Showing posts from September, 2011

The young and the reckless

Trim taxi: 1956 Chevrolet Bel Air Beauville.         T HE GOING rate for a rutero trip is 10 Cuban pesos, reports Here is Havana blogger Conner Gorry . That's the equivalent of 39 Canadian cents.     This, of course, is the fare for locals (of which Gorry, American birth notwithstanding, is most decidedly one). Hop in as an obvious visitor, and you should expect to be asked for at least one convertible peso ($1.03 Cdn.)     Gorry, however, warns that a change in regulations has made riding in a fixed-route collective much riskier. Where once only the owner was permitted to operate a car as a taxi, reforms aimed at encouraging more free enterprise now allow that owner to hire others to take shifts behind the wheel.     As a consequence, "drivers are now young, restless and reckless," says Gorry. "It's plain some of them have never even driven before."    Yeah, but hey  —  39 cents? See also: Havana's fixed-route taxis.

Computer cacharro

   Nothing like a hard drive crash to bring home the importance of backing up irreplaceable photos. I have an external drive, but for some reason  —  OK,  laziness  —  I hadn't copied anything to it for 12 months.    So when my main drive gave up last week, I thought I'd lost a year's worth of material  —  including nearly 800 Cuba images. I was bummed.    Fortunately, after a series of manoeuvres that would make a Cuban mechanic proud  —  yes, including the freezer trick  —  I was able to bring the drive back to life. Photos and less important stuff, like tax returns, are safely backed up.    And I'm even using that same drive as I write this, though I realize it's living on b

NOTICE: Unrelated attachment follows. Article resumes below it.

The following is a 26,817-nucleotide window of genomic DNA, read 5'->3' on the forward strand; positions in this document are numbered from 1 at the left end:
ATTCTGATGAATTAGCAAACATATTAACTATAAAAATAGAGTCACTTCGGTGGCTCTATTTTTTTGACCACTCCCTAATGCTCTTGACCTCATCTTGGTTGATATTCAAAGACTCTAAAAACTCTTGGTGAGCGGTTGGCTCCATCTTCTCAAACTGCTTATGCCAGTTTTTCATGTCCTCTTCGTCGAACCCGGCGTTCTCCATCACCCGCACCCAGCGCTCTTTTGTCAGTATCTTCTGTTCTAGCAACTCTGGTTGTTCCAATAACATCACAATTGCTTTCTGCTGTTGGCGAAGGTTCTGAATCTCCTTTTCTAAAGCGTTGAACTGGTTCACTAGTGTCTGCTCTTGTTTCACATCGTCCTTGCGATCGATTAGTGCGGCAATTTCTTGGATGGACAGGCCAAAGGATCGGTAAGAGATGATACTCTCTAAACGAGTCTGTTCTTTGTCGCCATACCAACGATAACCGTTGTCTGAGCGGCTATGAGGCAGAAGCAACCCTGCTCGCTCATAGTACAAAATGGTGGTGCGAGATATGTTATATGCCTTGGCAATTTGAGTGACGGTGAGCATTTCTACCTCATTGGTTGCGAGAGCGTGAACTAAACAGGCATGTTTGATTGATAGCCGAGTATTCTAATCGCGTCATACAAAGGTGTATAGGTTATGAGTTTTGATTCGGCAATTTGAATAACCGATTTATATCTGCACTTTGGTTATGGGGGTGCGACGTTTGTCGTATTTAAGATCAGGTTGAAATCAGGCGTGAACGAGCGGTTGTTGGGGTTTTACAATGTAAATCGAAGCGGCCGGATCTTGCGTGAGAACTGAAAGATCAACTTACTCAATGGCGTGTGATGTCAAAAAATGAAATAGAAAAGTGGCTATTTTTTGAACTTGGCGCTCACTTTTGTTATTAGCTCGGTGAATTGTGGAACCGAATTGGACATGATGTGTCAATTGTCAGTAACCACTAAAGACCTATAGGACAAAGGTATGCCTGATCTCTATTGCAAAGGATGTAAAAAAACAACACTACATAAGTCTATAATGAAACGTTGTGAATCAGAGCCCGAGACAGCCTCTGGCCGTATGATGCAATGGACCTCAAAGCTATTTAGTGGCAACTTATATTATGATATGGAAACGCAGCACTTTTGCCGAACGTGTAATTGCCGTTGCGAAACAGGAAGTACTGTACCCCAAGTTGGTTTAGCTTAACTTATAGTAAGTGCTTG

Take a number

A Geely CK police car in Havana.      THAT FIGURE of 60,000 old American cars in Cuba has again come under question, but this time from a more credible direction. In a recent report from the island, Detroit Free Press travel writer Ellen Creager suggests the number might actually fall between 20,000 and 50,000.     Creager cites only "auto watchers" as her authority on this. Elsewhere in her readable and even-handed article, however, she relies on Rick Shnitzler of the Taillight Diplomacy group and John McElroy of Autoline Detroit , a weekly television show, for insight into Cuba's automotive scene.    And for the real nuts and bolts she speaks to Cuban car owners like Obel Aguado of Vinales, who employs a two-litre bottle as makeshift gas tank for his restoration-in-progress 1955 Dodge. You can see a photo of it in a 47-image slide show that accompanies the article.    Creager, of course, wouldn't be a Detroiter if she didn't comment on the lost opport